#MyPembroke...is a rainbow flag

Belén Bale discusses her personal experience of growing up queer, and finding her confidence in her sexuality at Pembroke.

It’s impossible to ignore Pembroke’s recent presence in the national media, which has unfortunately been for worse rather than for better. Sometimes it seems as if the many positive aspects of college, particularly those which persuaded me to apply here, are overshadowed by the negative picture which makes its way into the papers. If anything, though, this only makes me appreciate those positive elements which can often be taken for granted, not least how personally accepted I feel as a student who is queer.

I came out publicly the day after the legalisation of gay marriage. It was the 14th of March, a date I’ll never forget, in part thanks to the cringey Facebook status that went with it. It is fair to say that it became the central part of my identity for a long time afterwards. I was always in fishnets, denim jackets, and boots, complete with a bowl haircut which I thought was edgy but actually just looked like a bird’s nest that I had to keep flicking out of my eyes like a punk Justin Bieber. I listened to obscure riot girl bands from the nineties, and wrote angsty poetry about the many intense crushes I had on all my straight friends. I let my friend tattoo me on her bathroom floor just to be grunge, and I watched all the LGBT films on Netflix wishing I was a Parisian lesbian with dyed-blue hair.

During that time, I felt like I did this all out of some intense pride - but now, looking back, it was more because I was trying to compensate for still feeling nervous and uncomfortable underneath. Although I knew I was queer from a young age, I sometimes felt that I came out too young, too quickly, and under too much self-imposed pressure. As a consequence, despite appearing to the world as incredibly confident, I was still coming to terms with something that felt too big to deal with. Although these feelings faded over time as I genuinely became more confident and comfortable in myself and my body (and grew out my hair), I couldn’t help but feel nervous driving up to Cambridge in early October that I wouldn’t be accepted, and that my insecurities would come back.

However, I quickly realised that all of these fears and nervous feelings which I hadn’t felt since being sixteen were completely unnecessary. People here just didn’t care. It was a non-thing. It was so blasé in conversation that I found myself speaking about past relationships without giving a thought to what I was saying. It was the most freeing thing to be able to sit in the library and talk about a great date I’d just been on, with the only thing to worry about being Pat catching us talking. I didn’t have to wait for - or worse, anticipate - someone’s double take. Instead of my sexuality marking me out, it is just another part of my identity, and doesn’t define me as particularly different. It’s become something to be celebrated along with everything else.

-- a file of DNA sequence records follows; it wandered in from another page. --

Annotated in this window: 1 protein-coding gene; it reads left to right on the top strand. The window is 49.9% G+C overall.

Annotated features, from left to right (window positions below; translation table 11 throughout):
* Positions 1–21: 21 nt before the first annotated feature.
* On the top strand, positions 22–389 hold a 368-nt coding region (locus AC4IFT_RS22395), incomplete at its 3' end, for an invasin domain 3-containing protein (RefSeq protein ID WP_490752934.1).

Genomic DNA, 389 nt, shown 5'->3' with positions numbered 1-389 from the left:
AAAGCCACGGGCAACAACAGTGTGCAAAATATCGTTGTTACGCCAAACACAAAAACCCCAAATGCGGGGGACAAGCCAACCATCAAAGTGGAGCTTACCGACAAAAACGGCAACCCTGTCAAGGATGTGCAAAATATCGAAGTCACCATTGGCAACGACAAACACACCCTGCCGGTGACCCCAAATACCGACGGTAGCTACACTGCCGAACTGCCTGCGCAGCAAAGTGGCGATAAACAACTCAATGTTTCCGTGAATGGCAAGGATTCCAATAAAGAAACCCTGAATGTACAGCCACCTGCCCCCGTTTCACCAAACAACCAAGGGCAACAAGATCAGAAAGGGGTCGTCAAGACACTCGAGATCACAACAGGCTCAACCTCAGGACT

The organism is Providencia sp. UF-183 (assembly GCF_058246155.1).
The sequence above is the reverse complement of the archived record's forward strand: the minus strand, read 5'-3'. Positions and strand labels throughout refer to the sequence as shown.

As a fresher, I know I have a long way to go - but coming here has furthered my sense of self-acceptance. Something as simple as being able walk around college, holding my girlfriend’s hand, with hardly a look from anybody means the world to be, not least in such a traditional place where change occurs painfully slowly.

Everyone should have something that makes them happy to be here. For me, it’s how included I feel. I’m seen as just me, with sexuality being almost wholly insignificant. Of course there are problems, and I would never claim that my rose-tinted experience of Cambridge applies to everyone. But this is my personal account of life as a queer woman, and I feel is well-worth talking about with the positive aspects of Pembroke in mind. I finally feel completely confident, and not like I’m faking it half the time. I can save that for my supervision essays.

Belén Bale is a first year HSPS student and part of the Pembroke Street editorial team. She is the JPC women's welfare officer.

Photo by Tasha May of Lord Chris Smith, Master of Pembroke College and one of the first openly gay MPs